Thursday, September 11, 2014
Aevangelist: "Writhes in the Murk"
It's amazing that two dudes are responsible for this slab of nocturnal emission. It's a radical departure from "Omen Ex Simulacra". The album starts with a burst of spastic darkness that slowly begins to take form. True to it's title the guitar riffs writhe together. This is as dark and murky as any of the occult death metal that began cropping up a few years ago after bands began re-discovering Incantation. At first It seem like this chaos is just the intro and you are waiting for every thing to congeal together, but it stays loose and noisey like a jazz album. Abstract death metal coming together for one mammoth chug at the end of the song, but with so many bizarre over-dubbed tracks swirling around it.
"The Only Grave" spills out of the opener like the guts of a slaughtered pig. There are blasty section cut into this slab of dinosaur meat, that is almost to tough for your ears to chew. Not unlike that Hexis album this is so heavy it takes several sittings to fully digest. The vocal are inhumanly guttural, just a sewer drain of a gurgle bubbling into a microphone. In a similar fashion the next song spills out of it. This album comes across as feeling more black metal to me due to the dissonance and the ambiance, despite the gore ridden take on the spewed vocals.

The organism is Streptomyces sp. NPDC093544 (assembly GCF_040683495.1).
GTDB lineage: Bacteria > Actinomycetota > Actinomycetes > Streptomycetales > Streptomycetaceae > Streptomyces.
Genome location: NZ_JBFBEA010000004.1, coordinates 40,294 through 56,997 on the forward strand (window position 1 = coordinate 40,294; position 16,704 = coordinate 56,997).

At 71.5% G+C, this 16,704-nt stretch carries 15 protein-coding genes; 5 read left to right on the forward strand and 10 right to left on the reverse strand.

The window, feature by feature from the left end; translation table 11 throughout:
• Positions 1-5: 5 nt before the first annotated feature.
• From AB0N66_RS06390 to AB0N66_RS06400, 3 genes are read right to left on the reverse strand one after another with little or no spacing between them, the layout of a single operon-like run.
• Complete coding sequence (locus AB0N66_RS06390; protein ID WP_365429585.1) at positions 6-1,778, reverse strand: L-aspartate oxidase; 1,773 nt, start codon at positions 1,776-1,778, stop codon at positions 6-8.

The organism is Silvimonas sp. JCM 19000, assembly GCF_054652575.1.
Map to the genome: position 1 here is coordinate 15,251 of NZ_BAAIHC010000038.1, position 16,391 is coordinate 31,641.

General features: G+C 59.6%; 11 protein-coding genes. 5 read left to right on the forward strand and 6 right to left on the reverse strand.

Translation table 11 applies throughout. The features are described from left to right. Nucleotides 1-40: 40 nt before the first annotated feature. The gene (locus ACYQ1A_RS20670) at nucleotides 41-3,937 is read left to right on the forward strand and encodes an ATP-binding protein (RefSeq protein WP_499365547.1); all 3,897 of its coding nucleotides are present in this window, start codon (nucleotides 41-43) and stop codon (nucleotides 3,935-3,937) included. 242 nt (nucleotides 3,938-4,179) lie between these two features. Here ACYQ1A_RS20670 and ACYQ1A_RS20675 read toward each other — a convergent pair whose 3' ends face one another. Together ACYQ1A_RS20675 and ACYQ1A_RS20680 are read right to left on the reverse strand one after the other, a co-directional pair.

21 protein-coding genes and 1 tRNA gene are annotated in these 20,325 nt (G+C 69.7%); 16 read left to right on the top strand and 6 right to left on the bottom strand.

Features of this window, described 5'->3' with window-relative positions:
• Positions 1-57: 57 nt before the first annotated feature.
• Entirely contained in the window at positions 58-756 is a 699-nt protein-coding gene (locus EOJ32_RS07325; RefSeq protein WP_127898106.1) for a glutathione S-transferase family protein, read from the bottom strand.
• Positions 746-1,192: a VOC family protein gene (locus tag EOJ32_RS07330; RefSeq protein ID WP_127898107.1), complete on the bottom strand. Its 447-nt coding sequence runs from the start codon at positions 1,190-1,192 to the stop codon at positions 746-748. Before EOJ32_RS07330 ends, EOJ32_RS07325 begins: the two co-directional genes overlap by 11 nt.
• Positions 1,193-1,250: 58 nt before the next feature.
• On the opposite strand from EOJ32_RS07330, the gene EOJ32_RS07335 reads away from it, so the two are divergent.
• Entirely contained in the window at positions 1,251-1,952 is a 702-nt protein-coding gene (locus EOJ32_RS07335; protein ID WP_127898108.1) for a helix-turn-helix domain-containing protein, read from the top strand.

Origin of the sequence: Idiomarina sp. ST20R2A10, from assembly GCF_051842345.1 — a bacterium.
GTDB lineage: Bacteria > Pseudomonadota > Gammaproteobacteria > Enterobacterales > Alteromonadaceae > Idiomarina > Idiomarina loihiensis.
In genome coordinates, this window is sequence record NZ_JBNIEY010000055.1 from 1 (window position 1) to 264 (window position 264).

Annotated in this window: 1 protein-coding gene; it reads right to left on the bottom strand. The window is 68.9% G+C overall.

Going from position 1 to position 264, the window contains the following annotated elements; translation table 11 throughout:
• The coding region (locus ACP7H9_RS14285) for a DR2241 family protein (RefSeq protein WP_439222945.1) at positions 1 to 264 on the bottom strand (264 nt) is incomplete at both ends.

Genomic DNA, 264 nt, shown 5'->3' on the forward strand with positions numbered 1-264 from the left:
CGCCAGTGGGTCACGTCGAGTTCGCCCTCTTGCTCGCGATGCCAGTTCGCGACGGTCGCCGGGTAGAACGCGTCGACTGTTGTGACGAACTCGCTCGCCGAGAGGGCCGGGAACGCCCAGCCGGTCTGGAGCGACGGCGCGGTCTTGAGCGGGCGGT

With a casual listen this might sound like a tangled mess, but these guys have not forsaken their chops. The drumming might be even more technical than their previous work. The riffs when they do come together are crushing. There are sections that you almost don't want to listen to in your house alone at night, they are so creepy. Clean vocals moan out from under the gurgling. "Aelixir" has a coat of white noise over it, before morphing into a John Zorn like jazz exploration churning in hell.
"Harken to the Flesh" plods from a cess pool of lurching doom. The growls are more haphazard it reminds me of a section from "My Ass is on Fire" off the first Mr. Bungle album. The more black metal element slither in as the song spirals down into a denser climate not unlike Deathspell Omega. This lead to the most traditionally metal song "Halo of Lamented Glory" which at first seems trite compared to some of the sonic filth this album has already unleashed upon your ears. It is the most death metal song of the album.
The title track actually includes some clean guitar that rings out into the dissonance and at other time offsets a heavy groove that takes place in the distance behind it. The sample of a girls voice speaking fades in out of the din. This almost takes the place of the vocal which gurgle here and there out of the shadows.
They have transcended death metal here and fans of Industrial and harsher noise, should try this on for size. It's extremely an dense listen which catches you off guard. I'll give it a 9.5, though I might grow to appreciate more with each listen.